Erin Stephens, Special to the News Journal
Published 6:00 a.m. CT Oct. 11, 2019
Country music and bluegrass maven Marty Stuart is bringing tales of his storied career to Saenger Theatre on Oct. 15.
The tour highlights the 20th anniversary of his album “The Pilgrim,” originally released at the end of the decade when the multi-Grammy winner had his most commercial success to date. Although the album – written entirely by Stuart – did not produce any charting singles, it was well-received by critics and fans for its storytelling.
Marty Stuart and His Fabulous Superlatives, his band since 2002, is accompanying him on the tour. The group was named Duo/Group of the Year at the 2017 Americana Music Honors & Awards.
Marty Stuart is photographed at RCA Studio B Friday, Aug. 9, 2019. (Photo: Alan Poizner / For Tennessean.com)
Stuart is one of the principal contributors to Ken Burns’ “Country Music,” which debuted in September on PBS. The eight-episode miniseries from the acclaimed documentarian features commentary from dozens of musicians within the genre including Stuart, Roseanne Cash, Dierks Bentley, Willie Nelson, and the late Roy Clark and Merle Haggard.
Nearly a decade ago, after Stuart heard Burns was planning the chronicle, he recently told Rolling Stone Magazine, “…The next day I wrote Ken a fan letter basically saying, ‘If you do this, consider me and my office ground zero for you and your crew. Whatever you need, the answer is yes.’”
His vast knowledge of the history of country music is evident throughout the series, and for good reason. At the early age of 12, the self-taught guitar and mandolin player was a performer with the bluegrass group The Sullivan Family. Soon after, he joined the band Nashville Grass led by Lester Flatt.
In 1979, the same year Flatt passed away, Stuart recorded his first solo album titled “With a Little Help from My Friends.” It was in 1980 when he became a member of the backup band for Johnny Cash.
Stuart has released 18 studio records as well as two live albums and several compilations. Some of his most popular songs “Hillbilly Rock,” “Little Things,” “Tempted,” and “This One’s Gonna Hurt You (For a Long, Long Time)” were top 10 hits in the ’90s.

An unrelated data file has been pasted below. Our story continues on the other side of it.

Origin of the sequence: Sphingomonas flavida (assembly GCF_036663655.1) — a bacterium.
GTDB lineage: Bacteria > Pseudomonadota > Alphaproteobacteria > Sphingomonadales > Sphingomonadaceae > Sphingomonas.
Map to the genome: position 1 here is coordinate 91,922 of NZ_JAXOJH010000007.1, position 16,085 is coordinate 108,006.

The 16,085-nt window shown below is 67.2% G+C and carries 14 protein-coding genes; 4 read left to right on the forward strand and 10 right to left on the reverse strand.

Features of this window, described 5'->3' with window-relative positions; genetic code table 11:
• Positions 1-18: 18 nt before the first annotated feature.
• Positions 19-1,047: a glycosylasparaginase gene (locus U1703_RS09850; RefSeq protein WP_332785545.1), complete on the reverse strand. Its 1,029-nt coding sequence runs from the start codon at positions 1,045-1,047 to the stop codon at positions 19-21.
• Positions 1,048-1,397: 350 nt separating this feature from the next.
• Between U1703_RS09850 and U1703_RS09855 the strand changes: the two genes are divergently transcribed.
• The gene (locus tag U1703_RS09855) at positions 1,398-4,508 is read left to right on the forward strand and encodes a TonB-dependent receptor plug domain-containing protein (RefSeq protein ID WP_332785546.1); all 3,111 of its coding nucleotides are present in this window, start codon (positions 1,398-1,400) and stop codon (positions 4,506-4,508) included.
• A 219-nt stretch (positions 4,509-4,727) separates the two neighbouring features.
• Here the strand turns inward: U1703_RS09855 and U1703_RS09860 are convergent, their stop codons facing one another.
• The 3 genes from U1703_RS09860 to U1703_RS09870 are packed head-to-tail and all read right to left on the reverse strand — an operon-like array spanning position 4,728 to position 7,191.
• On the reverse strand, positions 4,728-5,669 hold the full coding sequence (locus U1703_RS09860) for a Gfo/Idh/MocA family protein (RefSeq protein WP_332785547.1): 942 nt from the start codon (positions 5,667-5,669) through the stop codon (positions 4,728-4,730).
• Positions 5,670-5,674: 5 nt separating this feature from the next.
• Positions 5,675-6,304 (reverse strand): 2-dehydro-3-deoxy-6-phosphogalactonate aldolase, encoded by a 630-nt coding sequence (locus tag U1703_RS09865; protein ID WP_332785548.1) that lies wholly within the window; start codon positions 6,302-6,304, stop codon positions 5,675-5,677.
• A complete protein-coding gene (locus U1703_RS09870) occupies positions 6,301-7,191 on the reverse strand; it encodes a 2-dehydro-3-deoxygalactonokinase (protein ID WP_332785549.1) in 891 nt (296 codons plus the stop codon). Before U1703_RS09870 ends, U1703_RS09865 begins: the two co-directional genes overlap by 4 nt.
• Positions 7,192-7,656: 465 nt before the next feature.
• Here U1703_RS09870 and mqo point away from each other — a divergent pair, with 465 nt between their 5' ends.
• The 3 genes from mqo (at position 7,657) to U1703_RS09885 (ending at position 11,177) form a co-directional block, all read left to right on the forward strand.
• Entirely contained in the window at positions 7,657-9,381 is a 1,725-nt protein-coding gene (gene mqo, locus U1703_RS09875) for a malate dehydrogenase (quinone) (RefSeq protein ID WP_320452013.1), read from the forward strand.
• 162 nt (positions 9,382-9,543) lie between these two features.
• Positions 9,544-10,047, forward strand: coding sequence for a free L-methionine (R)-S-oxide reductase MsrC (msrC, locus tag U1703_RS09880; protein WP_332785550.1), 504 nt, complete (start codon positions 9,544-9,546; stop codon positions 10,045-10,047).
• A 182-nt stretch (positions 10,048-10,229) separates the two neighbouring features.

Throughout the years, Stuart has been a curator of memorabilia and photography within the genre.
The singer’s deep appreciation of country music and preservationist will soon have a physical space in his hometown for generations to come. The recently renovated Ellis Theater in Philadelphia, Mississippi, is the base of an upcoming 50,000-plus square foot campus with a museum, community hall, classrooms, meeting and event space, and rooftop venue called the Marty Stuart Congress of Country Music.
The multi-million dollar project will embrace the roots of country music in its educational curriculum and programming, according to its website. Up-and-coming and established artists will be a part of the musical programming aspect. The museum is planning to feature changing displays of artifacts, memorabilia, photography, outsider and folk art, and Native American crafts.
The Marty Stuart Congress of Country Music is explained on its website: “This tribute to the culture and rural ethics of America will be presented in a world-class country music museum and performing arts center. Through a lifelong awareness to protect and preserve country music’s legacy: Marty Stuart has assembled a collection that spans over 20,000 pieces to tell a rich, emotional and personal story of the lives of our common heritage.”
Once completed, the non-profit organization’s campus will be the largest private collection of country music artifacts in the world.
“The Pilgrim – Deluxe Edition” is available for pre-order on Stuart’s website.
Want to go?
Marty Stuart and His Fabulous Superlatives at Saenger
Where: Saenger Theatre
When: Oct. 15. 7:30 p.m.
Tickets: Starting at $32 and can be purchased at the Saenger box office and online through ticketmaster.com. Additional fees may apply.
More info: Visit pensacolasaenger.com and martystuart.net for more information.
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